Land accepts influence of dispensationalism on early Pentecostals

Pentecostal Spirituality: A Passion for the Kingdom

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STEVEN LAND. In a book originally published in 1993, Land accepts the influence of dispensationalism  on  early  Pentecostals  but  differentiates  them  from  the  ‘traditional fundamentalist dispensationalist who, in agreement with Augustine, Warfield and others, believed that the gifts of the Spirit, the so called “sign gifts”, were limited to the Apostolic era.’ He states, ‘Though influenced by Scofieldian dispensationalism, they put a different twist  on  it.’  These  twists  include  a  belief  in  three  dispensations  instead  of  seven,  an acceptance of ‘overlap and interpenetration of these dispensations’ and the belief in the miraculous gifts for today. According to Land, early Pentecostals distinguished between ‘new Israel’, the Church, and ‘national Israel’, although both shared a common ‘spiritual destiny’.27 Land  gives  evidence  of  familiarity  with  the  primary  sources  of  Pentecostal eschatology   but   shows   reticence   towards   the   term   dispensationalism   because   he conceives  of  it  in Scofieldian  terms.  Given  his  interest  in  Pentecostal  spirituality  rather than   history,   he   does   not   discuss   whether   Pentecostals   modified   their   views   on eschatology after the first decade.

PETER ALTHOUSE. Althouse places eschatological viewpoints in four quadrants based on their relationship to four factors: ‘present hope’, ‘future hope’, ‘present despair’ and ‘future despair’. He locates Pentecostals in the quadrant of ‘future hope’ as proponents of the ‘Latter Rain eschatology’ rather than of premillennial dispensationalism, which he places in the ‘future despair’ quadrant.28 He follows closely the views of Sheppard, writing that

Pentecostals did not generally hold a dispensational fundamentalist eschatology in the early history of the movement. Over time, however, Pentecostals embraced a fundamentalist version of dispensational eschatology with such tenets as a pretribulation ‘secret’ Rapture.29

26 Dayton, Theological Roots of Pentecostalism, 147.

27 Steven Jack Land, Pentecostal Spirituality: A Passion for the Kingdom (Cleveland, TN: CPT Press, 2010), 71–72. Kindle.

28  Peter    Althouse,    ‘An    Introduction’,    in    Althouse;    Waddell,    Perspectives    in    Pentecostal Eschatologies, 14.

29 Althouse, Spirit of the Last Days, 36.

 

 

He recognises the influence of dispensational premillennialism on Pentecostals but equates their early views more to Joachim of Fiore than to Darby or Scofield. He states,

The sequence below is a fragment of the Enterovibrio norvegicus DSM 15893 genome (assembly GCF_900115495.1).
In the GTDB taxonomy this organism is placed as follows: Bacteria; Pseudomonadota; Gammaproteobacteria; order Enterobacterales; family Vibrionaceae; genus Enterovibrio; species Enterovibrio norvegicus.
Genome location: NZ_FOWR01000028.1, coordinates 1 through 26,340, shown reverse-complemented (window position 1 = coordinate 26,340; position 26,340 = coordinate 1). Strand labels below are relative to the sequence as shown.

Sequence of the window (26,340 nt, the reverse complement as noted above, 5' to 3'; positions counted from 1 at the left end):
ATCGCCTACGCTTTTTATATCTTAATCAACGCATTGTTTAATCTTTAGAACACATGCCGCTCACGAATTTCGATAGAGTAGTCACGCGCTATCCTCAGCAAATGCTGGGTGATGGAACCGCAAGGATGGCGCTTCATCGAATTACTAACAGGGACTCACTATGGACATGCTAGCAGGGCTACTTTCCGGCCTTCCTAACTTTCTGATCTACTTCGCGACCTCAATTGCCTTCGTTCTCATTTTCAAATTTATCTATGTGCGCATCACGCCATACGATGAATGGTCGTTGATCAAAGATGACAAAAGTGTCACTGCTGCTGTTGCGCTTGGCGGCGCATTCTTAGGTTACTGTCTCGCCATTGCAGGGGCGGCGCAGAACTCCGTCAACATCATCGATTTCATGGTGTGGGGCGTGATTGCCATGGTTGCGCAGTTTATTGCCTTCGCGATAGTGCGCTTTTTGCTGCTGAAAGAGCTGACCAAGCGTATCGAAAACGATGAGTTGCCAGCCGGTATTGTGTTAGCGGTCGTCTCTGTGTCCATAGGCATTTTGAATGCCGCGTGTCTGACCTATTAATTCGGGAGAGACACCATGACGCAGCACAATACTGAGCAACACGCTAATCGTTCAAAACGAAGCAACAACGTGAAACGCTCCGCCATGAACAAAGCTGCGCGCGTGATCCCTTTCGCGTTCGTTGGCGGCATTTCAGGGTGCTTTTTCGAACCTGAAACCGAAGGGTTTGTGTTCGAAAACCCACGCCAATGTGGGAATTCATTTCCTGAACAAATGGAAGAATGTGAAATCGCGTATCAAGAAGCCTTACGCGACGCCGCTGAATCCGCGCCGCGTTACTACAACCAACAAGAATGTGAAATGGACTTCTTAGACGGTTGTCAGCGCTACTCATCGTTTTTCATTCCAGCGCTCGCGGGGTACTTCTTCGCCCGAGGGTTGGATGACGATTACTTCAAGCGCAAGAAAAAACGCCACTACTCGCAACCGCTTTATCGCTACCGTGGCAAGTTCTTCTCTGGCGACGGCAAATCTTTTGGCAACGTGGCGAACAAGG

Fundamentalist  forces  would  soon  be  felt  among  Pentecostals  and  they  would abandon  their  latter  rain  eschatology  for  dispensational  premillennialism,  yet  at the  cost  of the  foundation  of  their  dearest  doctrine—speaking  in  tongues  as the expression of the baptism of the Spirit. … The meaning of the Blessed Hope thus changed from the advent of the Second Coming to this new view of the rapture.30

 

Throughout his writing Althouse provides another clear expression of the ‘latecomer to dispensationalism’ view.

FRANK MACCHIA. Macchia also follows Sheppard’s analysis and accepts the ‘latecomer to dispensationalism’ view. As may be noted in the following passage, he equates dispensationalism with the cessationist version of the system:

I   essentially   agree   with   Sheppard’s   effort   to   distance   Pentecostalism   from dispensationalism.    My    reading    of    early    Pentecostal    literature    shows    a nondispensationalist  openness  to  different  understandings  of  end–time  events, even a certain lack of interest in such questions. … Sheppard argues persuasively that  Pentecostalism  accepted  certain  features  of  the  end–time  schema  from  the dispensationalists   early   on   but   did   not   swallow   its   larger   hermeneutical implications  until  they  attempted  later  to  gain  the  acceptance  of  conservative evangelical churches.31

 

His comments on ‘a certain lack of interest in such questions’ raise questions relevant to this dissertation. Were early Pentecostals concerned with eschatological issues, or was this an interest that was later fomented by their interaction with fundamentalist dispensationalists?

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